The Wokingham Paper

Wokingham man launches new charity for people with autism

- By JESS WARREN jwarren@wokingham.toda For more informatio­n, visit: kimelfound­ation.com

A WOKINGHAM man has founded a charity that supports young people with autism, and its first 12-week programme launched yesterday.

Nic Lander, who has three neurodiver­gent daughters, created the Kimel Foundation last September over concerns about the number of people with autism in employment.

In 2016, the National Autistic Society found that just 16% of autistic adults are in full-time paid employment.

Mr Lander said this statistic worries him, when he thinks of his daughters.

Driven by a desire to help the “local people find lasting employment”, he launched the Wokingham-based charity.

“We have a 12-week programme that focuses on personal developmen­t, and six weeks of job coaching,” he said.

It works in collaborat­ion with the employer, to find jobs that are right for everyone.

“I firmly believe that there is a job out there for everybody,” he said.

The company has also developed an app that keeps communicat­ion flowing between employer, the

young person and the foundation, often setting out clear expectatio­ns and tasks.

“It’s all part of the package we’ve created,” Mr Lander said.

It also means the foundation stays in contact with young people, once they begin a new job.

“People can stay with Kimel as long as they like,” he added. “The app stays with the person while they’re employed there. It’s about making people feel comfortabl­e.”

So far, the charity has found links with Just Around the Corner a

Wokingham charity provides personal learning and developmen­t therapies for children and young people. It also runs the shop JAC In A Box on Central Walk, in Wokingham town centre.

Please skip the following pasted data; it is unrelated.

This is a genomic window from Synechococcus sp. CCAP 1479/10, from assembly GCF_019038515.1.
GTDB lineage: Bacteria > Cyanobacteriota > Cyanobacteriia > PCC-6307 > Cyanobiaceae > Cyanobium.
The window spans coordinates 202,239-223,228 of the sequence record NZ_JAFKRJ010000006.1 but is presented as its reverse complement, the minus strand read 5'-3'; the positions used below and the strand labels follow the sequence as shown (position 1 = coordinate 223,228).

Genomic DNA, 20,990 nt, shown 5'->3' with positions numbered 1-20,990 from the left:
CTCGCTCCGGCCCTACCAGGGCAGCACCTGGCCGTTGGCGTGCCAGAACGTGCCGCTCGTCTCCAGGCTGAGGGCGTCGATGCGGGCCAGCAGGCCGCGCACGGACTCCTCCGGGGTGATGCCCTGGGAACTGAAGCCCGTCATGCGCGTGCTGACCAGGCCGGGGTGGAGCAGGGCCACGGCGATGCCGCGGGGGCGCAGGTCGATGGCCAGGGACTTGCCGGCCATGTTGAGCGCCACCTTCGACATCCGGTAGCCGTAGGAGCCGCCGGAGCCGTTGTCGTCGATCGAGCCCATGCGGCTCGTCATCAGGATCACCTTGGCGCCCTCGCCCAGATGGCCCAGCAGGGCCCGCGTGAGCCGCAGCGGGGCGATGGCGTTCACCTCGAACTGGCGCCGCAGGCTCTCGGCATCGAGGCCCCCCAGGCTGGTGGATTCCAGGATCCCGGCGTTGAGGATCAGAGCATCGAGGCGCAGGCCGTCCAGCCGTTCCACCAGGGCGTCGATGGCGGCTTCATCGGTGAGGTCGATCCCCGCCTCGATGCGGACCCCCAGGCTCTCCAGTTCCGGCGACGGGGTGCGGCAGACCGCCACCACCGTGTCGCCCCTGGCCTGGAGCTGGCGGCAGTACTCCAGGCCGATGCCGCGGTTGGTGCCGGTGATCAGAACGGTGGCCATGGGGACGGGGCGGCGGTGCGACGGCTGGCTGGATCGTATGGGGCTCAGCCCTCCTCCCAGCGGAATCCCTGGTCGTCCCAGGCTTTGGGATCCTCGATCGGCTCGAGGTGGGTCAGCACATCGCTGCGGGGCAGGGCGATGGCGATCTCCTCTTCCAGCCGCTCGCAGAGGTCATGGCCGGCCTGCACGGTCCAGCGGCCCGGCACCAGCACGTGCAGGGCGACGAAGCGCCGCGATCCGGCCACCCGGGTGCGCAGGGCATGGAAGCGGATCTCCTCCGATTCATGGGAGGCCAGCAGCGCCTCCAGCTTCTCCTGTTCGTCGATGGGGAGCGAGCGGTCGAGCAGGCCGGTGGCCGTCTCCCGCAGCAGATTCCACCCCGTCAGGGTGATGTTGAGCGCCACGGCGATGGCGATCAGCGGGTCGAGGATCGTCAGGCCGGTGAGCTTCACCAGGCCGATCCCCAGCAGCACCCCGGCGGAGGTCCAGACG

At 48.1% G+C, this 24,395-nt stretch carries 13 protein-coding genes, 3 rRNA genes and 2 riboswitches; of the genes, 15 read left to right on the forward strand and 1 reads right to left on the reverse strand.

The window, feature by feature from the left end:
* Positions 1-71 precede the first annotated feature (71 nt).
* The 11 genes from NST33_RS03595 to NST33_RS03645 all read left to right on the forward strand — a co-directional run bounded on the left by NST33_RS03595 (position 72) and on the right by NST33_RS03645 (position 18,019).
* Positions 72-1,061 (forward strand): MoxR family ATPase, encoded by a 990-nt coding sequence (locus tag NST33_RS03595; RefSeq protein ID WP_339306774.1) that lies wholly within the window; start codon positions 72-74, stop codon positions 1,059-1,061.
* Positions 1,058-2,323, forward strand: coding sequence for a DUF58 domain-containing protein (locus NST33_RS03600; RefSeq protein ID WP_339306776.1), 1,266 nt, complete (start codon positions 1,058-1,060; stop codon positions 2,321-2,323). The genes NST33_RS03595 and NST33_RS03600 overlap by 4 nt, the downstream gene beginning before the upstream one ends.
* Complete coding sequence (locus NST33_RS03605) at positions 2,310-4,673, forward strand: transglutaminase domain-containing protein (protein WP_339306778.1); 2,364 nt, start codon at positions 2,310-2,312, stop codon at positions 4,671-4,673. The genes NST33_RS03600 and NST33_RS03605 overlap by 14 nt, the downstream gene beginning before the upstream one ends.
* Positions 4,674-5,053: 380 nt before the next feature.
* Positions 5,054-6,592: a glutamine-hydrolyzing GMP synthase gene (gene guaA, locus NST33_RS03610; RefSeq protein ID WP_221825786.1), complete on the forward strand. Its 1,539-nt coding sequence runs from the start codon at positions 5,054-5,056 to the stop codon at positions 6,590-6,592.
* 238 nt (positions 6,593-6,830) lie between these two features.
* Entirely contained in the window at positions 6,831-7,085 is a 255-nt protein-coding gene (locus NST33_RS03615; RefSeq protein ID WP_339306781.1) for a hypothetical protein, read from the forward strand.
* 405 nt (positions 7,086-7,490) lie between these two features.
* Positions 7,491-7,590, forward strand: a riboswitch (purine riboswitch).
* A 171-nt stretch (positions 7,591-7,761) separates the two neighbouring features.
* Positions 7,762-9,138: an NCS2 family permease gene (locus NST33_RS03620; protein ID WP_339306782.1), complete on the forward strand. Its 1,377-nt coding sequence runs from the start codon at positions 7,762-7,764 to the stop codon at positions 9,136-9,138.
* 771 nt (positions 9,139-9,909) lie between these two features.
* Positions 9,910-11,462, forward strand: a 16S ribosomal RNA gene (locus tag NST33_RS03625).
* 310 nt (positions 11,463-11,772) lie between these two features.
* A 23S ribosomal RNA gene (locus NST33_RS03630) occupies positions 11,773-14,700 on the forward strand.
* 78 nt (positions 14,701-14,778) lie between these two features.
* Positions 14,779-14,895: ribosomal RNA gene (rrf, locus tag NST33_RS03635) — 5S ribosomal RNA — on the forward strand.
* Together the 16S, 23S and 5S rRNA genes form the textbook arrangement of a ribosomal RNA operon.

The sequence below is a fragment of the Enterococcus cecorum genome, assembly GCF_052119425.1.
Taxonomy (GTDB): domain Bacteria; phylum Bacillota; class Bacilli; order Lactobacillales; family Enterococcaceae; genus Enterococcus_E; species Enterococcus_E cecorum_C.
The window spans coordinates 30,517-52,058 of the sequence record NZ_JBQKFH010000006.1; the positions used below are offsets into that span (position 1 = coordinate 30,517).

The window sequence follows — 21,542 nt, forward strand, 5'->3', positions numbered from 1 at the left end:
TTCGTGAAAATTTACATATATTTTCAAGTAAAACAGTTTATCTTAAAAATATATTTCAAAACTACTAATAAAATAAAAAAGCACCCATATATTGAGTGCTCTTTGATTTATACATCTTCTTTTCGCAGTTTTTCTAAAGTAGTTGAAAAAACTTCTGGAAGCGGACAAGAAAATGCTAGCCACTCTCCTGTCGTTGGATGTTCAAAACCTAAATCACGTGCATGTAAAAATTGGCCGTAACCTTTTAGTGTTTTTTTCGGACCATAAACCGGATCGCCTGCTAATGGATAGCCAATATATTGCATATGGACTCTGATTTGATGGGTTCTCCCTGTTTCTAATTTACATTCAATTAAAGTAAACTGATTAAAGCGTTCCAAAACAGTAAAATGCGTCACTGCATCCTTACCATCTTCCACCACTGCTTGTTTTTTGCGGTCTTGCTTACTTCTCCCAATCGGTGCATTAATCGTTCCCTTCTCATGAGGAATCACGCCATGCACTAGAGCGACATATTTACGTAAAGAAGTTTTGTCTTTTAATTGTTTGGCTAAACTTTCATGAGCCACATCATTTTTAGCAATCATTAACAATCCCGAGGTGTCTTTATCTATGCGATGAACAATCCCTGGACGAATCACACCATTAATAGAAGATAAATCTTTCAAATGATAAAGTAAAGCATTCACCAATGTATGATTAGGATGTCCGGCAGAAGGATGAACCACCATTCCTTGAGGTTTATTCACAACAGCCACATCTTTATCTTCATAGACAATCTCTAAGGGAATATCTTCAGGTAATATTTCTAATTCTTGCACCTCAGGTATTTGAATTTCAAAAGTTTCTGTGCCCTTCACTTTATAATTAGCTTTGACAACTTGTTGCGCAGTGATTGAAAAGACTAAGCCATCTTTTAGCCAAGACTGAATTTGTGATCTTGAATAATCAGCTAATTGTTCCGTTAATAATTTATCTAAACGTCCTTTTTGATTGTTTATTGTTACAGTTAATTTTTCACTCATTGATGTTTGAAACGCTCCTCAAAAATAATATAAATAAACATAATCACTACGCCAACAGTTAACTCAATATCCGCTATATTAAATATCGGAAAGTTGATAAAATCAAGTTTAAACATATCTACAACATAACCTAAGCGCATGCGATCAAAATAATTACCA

Mr Lander said Chris Pape, who is heavily involved with JAC, is now the Kimel Foundation’s employabil­ity skills mentor.

“Chris is incredible,” he said. “She does some of our interventi­ons, along with Pat Meadowcrof­t, who focuses on youth engagement.”

While JAC is a great stepping stone for employment, Mr Lander said the Kimel Foundation is actively seeking “kind hearted local business” to help give young neurodiver­gent people the opportunit­y to work in the community.

It is also aiming to open a zero waste cafe in the town centre, which will act as a “meeting point” for the community.

“It’ll be a great way to provide hospitalit­y experience,” Mr Lander said.

“We’re hoping to work with Share Wokingham on it.”

Mr Lander has also founded Kimel Solutions, which provides continual personal developmen­t (CPD) accredited training with neurodiver­gent people, workplaces and schools.

It runs courses on neurodiver­sity first aid, accommodat­ing autistic people and unearthing autistic talent.

“We want to help companies, who know they need to do something, but don’t know what,” Mr Lander said. “It’s about opening employer’s eyes , giving a bit of understand­ing, and being more respectful to each other.”

He added: “We’re trying to change the world bit by bit, and make it more accepting.”

 ??  ?? SUPPORT: Nic Lander and one of his daughters, who helped inspire the Kimel Foundation
SUPPORT: Nic Lander and one of his daughters, who helped inspire the Kimel Foundation

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